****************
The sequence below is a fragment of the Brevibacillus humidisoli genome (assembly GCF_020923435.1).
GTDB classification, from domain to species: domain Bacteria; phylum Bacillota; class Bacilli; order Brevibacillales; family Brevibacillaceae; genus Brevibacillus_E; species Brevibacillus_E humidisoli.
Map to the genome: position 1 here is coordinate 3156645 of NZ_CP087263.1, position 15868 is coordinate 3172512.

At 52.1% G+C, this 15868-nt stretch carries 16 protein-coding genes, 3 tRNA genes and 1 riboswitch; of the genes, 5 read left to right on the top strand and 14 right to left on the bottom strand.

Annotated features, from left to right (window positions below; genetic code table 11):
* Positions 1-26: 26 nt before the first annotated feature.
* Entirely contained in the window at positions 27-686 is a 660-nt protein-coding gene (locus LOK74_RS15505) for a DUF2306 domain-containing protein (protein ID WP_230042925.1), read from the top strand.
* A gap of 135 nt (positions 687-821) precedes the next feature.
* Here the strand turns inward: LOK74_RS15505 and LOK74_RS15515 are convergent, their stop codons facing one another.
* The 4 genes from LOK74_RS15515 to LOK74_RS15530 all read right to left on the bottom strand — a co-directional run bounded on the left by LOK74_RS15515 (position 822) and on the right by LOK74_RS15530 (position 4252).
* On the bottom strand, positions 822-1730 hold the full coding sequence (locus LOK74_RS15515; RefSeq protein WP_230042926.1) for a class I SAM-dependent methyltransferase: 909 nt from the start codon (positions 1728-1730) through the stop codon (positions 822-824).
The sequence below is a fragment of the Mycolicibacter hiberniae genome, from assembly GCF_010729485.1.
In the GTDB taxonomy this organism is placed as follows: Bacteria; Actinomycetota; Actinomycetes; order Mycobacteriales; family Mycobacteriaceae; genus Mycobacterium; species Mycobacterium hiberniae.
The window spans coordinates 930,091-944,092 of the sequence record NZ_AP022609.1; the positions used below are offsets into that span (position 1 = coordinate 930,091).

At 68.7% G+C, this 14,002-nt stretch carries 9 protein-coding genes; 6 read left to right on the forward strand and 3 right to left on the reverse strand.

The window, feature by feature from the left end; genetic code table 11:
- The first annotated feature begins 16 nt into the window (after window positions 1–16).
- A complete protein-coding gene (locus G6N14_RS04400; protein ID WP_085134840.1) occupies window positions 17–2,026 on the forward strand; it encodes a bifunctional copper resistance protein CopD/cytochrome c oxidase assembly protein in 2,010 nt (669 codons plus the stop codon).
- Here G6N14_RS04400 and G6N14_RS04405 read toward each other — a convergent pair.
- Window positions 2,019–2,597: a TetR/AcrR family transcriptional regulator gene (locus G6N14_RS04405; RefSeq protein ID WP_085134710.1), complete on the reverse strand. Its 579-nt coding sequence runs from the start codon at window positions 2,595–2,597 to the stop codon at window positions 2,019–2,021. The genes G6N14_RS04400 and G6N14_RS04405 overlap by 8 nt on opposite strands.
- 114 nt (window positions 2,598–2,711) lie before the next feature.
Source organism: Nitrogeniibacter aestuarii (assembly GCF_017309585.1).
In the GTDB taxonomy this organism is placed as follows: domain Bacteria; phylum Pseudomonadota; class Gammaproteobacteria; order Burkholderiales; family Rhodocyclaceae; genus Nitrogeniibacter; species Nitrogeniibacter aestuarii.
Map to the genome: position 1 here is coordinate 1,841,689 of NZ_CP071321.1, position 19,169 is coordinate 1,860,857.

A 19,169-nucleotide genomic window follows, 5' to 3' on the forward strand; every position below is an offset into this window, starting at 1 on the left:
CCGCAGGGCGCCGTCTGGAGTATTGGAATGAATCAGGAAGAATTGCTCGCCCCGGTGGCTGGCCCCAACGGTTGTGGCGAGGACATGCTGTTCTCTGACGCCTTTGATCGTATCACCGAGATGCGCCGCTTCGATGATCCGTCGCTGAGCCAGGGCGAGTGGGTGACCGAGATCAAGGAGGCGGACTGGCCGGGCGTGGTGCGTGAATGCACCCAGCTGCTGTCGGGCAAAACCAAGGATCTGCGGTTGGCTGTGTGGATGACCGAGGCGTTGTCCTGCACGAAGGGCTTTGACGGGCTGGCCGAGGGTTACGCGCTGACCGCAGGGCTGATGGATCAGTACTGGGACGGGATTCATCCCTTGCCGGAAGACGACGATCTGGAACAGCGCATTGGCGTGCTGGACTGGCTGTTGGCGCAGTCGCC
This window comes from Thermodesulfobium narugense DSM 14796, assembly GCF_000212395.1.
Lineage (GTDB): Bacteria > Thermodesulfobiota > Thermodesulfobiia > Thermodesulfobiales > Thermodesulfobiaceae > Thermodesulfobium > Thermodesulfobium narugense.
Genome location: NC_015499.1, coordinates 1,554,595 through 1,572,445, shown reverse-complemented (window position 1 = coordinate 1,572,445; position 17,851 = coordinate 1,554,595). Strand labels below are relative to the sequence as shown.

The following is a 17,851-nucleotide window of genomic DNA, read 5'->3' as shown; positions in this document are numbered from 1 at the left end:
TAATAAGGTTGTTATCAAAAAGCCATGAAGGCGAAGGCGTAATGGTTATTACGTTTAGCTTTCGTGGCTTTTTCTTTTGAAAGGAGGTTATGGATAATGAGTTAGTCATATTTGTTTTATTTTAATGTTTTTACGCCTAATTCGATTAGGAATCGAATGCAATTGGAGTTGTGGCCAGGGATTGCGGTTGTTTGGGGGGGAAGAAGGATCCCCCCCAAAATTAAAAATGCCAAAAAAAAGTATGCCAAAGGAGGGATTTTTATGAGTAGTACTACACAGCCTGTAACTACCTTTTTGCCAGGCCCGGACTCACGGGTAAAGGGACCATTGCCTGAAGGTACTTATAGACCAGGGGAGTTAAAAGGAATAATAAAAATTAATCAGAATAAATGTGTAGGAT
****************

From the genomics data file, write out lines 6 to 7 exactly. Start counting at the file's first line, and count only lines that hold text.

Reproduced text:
* Positions 1-26: 26 nt before the first annotated feature.
* Entirely contained in the window at positions 27-686 is a 660-nt protein-coding gene (locus LOK74_RS15505) for a DUF2306 domain-containing protein (protein ID WP_230042925.1), read from the top strand.